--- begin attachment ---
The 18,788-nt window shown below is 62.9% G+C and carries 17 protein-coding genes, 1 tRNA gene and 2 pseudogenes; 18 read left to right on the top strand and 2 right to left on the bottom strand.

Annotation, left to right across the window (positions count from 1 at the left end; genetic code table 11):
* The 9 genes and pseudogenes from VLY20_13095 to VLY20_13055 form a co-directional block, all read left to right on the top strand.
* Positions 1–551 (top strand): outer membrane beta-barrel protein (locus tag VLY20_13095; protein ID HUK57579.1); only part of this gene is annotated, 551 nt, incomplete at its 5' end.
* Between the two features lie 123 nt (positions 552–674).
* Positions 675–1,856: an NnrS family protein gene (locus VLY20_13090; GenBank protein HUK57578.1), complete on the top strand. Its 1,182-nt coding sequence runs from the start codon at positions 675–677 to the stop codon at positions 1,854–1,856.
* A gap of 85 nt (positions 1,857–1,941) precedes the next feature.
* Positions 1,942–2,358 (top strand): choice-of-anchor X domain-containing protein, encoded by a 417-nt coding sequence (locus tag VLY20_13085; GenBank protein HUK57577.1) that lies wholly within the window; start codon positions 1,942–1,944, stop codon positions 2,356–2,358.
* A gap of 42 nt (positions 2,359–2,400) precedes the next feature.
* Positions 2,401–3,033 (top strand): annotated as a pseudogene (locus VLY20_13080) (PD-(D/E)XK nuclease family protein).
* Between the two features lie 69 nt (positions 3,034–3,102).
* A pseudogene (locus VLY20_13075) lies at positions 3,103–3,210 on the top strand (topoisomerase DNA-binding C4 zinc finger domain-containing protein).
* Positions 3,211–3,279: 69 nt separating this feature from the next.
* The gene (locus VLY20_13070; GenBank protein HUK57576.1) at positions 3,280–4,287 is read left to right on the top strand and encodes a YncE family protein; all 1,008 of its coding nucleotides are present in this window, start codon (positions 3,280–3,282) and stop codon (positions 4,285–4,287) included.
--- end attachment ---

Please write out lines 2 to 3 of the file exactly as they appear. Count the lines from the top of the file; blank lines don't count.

Annotation, left to right across the window (positions count from 1 at the left end; genetic code table 11):
* The 9 genes and pseudogenes from VLY20_13095 to VLY20_13055 form a co-directional block, all read left to right on the top strand.